Etymology
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pouch (n.)

early 14c. (late 12c. as a surname), pouche, "bag worn on one's person for carrying things," especially (late 14c.) "small bag in which money is carried," from Anglo-French puche, Old North French pouche (13c.), Old French poche "purse, poke," all from a Germanic source (compare Old English pocca "bag;" see poke (n.1)). Extended to sac-like cavities in animal bodies from c. 1400.

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pouch (v.)

1560s, "put in a pouch;" 1670s, "to form a pouch, swell or protrude," from pouch (n.). Related: Pouched; pouching.

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marsupial (adj.)

"of or pertaining to the implacental mammals," who usually are provided with a pouch for their young, 1690s, with -al (1) + Modern Latin marsupialis "having a pouch," coined from Late Latin marsupium "pouch, purse" (Classical Latin marsuppium), from Greek marsipion, diminutive of marsipos, marsippos "bag, pouch, purse," a word of foreign or Pre-Greek origin. As a noun, "a marsupial animal, an implacental didelphian mammal," from 1805.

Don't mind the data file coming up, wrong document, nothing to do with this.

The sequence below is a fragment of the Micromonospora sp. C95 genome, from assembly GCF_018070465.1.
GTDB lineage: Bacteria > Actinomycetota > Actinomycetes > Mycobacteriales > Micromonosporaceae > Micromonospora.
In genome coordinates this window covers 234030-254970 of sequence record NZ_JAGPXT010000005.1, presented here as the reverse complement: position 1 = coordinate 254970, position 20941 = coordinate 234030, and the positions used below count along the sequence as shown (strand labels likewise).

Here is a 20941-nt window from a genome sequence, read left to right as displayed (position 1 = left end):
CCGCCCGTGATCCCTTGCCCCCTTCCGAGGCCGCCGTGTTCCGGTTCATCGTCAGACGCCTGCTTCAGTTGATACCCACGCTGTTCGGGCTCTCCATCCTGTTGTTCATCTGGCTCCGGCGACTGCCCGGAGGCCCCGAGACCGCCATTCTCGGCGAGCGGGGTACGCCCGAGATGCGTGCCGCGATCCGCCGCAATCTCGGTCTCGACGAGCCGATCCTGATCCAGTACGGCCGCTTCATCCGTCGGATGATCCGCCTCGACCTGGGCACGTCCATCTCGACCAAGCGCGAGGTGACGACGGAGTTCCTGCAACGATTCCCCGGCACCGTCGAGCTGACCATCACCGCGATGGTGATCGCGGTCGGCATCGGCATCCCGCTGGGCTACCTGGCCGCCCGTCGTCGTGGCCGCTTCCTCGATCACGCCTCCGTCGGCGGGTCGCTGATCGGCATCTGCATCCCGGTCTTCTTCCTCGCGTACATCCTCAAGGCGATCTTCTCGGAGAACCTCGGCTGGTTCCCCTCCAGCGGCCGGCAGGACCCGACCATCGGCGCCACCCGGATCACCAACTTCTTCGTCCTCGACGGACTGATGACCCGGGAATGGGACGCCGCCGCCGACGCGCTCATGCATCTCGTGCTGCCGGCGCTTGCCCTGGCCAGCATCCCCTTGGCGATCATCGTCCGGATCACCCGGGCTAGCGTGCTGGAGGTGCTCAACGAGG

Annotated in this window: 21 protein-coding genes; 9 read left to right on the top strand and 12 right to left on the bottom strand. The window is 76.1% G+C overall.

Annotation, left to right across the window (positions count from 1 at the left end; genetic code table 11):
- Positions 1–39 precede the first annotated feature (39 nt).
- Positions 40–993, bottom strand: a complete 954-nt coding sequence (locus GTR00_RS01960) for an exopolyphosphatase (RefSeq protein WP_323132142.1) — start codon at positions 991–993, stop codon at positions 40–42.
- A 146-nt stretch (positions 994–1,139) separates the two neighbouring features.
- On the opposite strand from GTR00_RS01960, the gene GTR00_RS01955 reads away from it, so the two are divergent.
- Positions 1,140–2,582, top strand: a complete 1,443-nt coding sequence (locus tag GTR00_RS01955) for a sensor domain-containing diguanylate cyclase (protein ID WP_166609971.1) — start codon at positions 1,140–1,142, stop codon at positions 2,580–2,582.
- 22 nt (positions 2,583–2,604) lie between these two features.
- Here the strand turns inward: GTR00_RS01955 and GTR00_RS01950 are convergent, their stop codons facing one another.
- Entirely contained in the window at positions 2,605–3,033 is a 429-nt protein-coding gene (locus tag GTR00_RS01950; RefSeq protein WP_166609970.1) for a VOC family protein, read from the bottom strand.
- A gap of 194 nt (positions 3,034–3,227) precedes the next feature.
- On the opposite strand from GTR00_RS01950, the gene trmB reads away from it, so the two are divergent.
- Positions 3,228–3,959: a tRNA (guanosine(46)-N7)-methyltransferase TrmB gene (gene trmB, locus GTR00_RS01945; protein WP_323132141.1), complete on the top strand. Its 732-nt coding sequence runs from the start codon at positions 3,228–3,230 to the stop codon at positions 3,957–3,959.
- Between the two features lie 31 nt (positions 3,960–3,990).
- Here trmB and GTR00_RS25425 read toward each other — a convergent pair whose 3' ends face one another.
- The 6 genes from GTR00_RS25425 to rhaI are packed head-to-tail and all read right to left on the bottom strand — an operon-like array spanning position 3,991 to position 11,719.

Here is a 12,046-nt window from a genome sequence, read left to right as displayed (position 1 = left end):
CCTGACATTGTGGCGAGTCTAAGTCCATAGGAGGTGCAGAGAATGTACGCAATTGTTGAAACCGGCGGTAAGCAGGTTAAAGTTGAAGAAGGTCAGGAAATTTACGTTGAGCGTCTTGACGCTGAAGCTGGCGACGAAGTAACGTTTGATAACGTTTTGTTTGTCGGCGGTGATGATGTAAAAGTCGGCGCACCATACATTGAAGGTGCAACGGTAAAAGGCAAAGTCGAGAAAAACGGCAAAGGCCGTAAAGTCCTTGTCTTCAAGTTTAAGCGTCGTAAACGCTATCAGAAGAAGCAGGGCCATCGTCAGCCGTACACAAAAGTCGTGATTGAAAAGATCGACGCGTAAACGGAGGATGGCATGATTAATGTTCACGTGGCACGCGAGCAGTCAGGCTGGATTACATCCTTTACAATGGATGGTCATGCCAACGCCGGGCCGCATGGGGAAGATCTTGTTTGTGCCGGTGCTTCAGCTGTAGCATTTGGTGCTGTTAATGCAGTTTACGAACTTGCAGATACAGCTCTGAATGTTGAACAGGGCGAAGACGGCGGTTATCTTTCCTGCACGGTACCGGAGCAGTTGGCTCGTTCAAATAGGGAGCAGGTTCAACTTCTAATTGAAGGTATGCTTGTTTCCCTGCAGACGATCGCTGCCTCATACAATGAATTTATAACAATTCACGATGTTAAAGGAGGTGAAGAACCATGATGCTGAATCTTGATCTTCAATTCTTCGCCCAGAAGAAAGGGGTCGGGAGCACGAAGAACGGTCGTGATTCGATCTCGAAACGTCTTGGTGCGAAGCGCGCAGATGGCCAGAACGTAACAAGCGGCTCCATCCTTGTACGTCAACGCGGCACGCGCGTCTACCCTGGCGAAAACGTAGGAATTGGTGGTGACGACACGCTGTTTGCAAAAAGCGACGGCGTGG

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oocyst (n.)

in biology, "sac or pouch serving as a receptacle for eggs," 1875; see oo- "egg" + cyst.

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mailbag (n.)

also mail-bag, "bag in which the public mail is carried," 1794, from mail (n.1) + bag (n.). Mail-pouch in the same sense is by 1838. The Mail Pouch chewing tobacco brand painted its advertisements on barns across the middle of the U.S. from 1891 to 1992.

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cystic (adj.)

1630s, "pertaining to the gall bladder," from French cystique (16c.), from Modern Latin cysticus, from Greek kystis "bladder, pouch," which is of unknown origin. Meaning "pertaining to a cyst" is from 1713. Cystic fibrosis coined in 1938.

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barf (v.)
"to vomit or retch,"1960, American English slang, probably imitative. Related: Barfed; barfing. Barf bag "air sickness pouch" attested from 1966.
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sporran (n.)

furred leather pouch, 1753, sparren, from Gaelic sporan, Irish sparan "purse," of uncertain origin. Familiarized by Walter Scott.

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cyst (n.)

"bladder-like bag or vesicle in an animal body," 1713, from Modern Latin cystis (in English as a Latin word from 1540s), from Greek kystis "bladder, pouch," which is of uncertain etymology.

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rantallion (n.)
"One whose scrotum is so relaxed as to be longer than his penis, i. e. whose shot pouch is longer than the barrel of his piece." ["Dictionary of the Vulgar Tongue," Grose, 1785]
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